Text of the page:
Saturday, May 7, 2011

What I Really Did In Vietnam -- Part 9

The plane stopped in Japan for refueling and then headed to Seattle, WA.  After we landed, we walked by the protesters, got into a bus and headed for Fort Lewis where we were served steaks.

Some Col gave a speech we were all sure had been played hundreds of times to men arriving every day.and after a bit of debriefing, we got back on the bus heading Sea-Tac. I was holding my orders and plane tickets heading east to Philadelphia, Pa.

I don't remember much about the plane trip to Chicago and then to Philly, I think I was talking to much to people on the plane wanting to know what it was like to be in Vietnam. Anyway, we arrived at the airport and I went on bus to 250 S. Church St, Moorestown, NJ.  I was finally back home.

I do know my newly honed reporter instincts were working overtime trying to drink in all the human actions and reaction along the way.
When you arrive back home in the States, the first thing you realize is your back in a world where no one is burning human waste first thing in the morning, the cops are pulling out a gun on you if you don't listen to him, the women aren't squatting on the side of the road relieving themselves and you don't have Water Buffalo snorting and charging at you.

More importantly, there's lots of pretty women, you're not having to eat Roast Beef for breakfest, lunch and dinner, chicken man is off in another world waking you up and people are going about their business like you're just another human being -- just another American -- living in America.

Still, you know your being watched. You're wearing a uniform with ribbons and medals.  You have only one patch on your shoulder -- your unit patch.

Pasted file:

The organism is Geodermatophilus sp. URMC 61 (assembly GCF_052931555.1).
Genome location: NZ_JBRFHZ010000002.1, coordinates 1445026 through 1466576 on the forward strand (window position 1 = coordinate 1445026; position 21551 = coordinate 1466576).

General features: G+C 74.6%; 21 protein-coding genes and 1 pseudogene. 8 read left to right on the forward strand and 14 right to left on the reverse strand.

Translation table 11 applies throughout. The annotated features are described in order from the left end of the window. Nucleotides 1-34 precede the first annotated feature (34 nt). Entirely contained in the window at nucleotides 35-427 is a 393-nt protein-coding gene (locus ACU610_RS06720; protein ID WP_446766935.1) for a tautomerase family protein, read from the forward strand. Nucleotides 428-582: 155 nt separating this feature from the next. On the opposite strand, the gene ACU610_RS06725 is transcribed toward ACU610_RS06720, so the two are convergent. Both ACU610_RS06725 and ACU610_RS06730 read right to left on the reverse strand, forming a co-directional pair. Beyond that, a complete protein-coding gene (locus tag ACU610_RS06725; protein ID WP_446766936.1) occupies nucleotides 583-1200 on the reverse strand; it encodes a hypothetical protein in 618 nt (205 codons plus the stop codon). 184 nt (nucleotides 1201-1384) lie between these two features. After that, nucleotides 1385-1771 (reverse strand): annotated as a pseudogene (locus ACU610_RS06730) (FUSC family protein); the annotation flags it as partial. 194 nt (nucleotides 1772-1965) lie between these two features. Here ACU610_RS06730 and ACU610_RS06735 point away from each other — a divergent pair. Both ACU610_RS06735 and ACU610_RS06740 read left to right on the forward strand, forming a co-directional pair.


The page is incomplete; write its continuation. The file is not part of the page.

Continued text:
For many who only had two years to serve, the war of having to be in the military and being forced to go to a war you didn't believe in, either your time is up or you have less than a year to play Army and your done with this mess.

As for people like myself -- idiots who signed up for three years thinking you had some control over your destiny,  watching all this unravel and knowing you still have twice the time left -- you couldn't help but feel you've been played like a fool.

Still, the promise of a job at Fort Holabird Maryland with fresh opportunities and new people to meat felt uncomfortable and exciting at the same time. Like being in a dive in a Cobra and depending on the pilot to pull the Cobra out of the dive at the right time.

There was never a thought that didn't have a destiny, never a fantasy that didn't kick you in the butt, and never a time when time stood still.  Only my mind was still thinking about what I didn't do while I was there and what I did do.

And then suddenly a smile. The only person best suited to give it your best was you. No matter what others thought, no matter what could have been, should have been or would have been, If you were being honest and true and you learned as much as you taught,  you did it right.

The reflection of a realization, it didn't matter anymore.  I was home, in one piece and had a ton of stories to tell if anyone cared to listen. One of them, the one I wrote and got published in Army Times, was in my pocket.

What I didn't know back then, what I know now, is this was just the beginning of a 10 year adventure with my own personal rendezvous with destiny.

Two weeks away from reporting to The United States Army Intelligence Center And School. I was going to make the best of those 14 days.

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